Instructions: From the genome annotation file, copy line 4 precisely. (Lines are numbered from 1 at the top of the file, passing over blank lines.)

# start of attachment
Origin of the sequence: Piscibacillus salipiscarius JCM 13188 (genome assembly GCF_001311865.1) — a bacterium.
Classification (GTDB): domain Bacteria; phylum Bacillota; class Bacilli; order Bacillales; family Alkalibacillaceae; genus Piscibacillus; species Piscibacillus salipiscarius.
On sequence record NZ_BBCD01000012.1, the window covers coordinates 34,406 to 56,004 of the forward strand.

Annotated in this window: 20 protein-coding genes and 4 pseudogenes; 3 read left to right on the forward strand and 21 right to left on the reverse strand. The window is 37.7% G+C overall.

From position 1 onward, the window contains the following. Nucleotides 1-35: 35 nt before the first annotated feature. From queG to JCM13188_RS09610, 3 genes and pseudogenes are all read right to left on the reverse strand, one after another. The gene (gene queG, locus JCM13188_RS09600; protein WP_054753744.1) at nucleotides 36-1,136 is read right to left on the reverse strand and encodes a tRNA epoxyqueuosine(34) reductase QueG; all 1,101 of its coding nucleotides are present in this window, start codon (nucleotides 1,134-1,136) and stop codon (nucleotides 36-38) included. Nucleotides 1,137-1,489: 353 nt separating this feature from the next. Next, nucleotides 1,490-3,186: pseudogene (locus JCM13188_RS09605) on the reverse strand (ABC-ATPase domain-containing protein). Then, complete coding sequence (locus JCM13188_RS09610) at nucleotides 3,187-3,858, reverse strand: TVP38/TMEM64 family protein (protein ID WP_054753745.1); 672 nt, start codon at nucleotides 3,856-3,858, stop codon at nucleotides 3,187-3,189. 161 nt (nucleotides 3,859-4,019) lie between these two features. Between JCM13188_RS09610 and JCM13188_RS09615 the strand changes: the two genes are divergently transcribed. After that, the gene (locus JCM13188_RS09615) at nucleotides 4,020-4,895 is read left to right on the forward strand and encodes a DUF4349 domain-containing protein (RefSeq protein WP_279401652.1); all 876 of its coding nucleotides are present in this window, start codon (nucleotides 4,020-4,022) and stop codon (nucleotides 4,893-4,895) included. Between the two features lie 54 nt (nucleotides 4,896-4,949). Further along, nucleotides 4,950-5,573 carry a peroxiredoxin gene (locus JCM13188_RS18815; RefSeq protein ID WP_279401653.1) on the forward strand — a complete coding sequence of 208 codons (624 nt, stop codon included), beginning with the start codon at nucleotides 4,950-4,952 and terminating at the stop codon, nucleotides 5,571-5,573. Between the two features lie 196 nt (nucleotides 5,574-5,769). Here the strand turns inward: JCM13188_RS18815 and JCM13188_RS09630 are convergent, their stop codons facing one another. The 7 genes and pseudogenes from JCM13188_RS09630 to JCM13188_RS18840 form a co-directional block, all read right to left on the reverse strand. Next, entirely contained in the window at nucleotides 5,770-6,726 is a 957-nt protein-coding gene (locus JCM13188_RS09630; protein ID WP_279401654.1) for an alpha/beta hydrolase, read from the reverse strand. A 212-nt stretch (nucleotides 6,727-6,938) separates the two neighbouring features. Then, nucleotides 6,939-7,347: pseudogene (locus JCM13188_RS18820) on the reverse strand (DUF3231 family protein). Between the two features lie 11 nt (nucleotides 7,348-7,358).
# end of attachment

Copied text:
Annotated in this window: 20 protein-coding genes and 4 pseudogenes; 3 read left to right on the forward strand and 21 right to left on the reverse strand. The window is 37.7% G+C overall.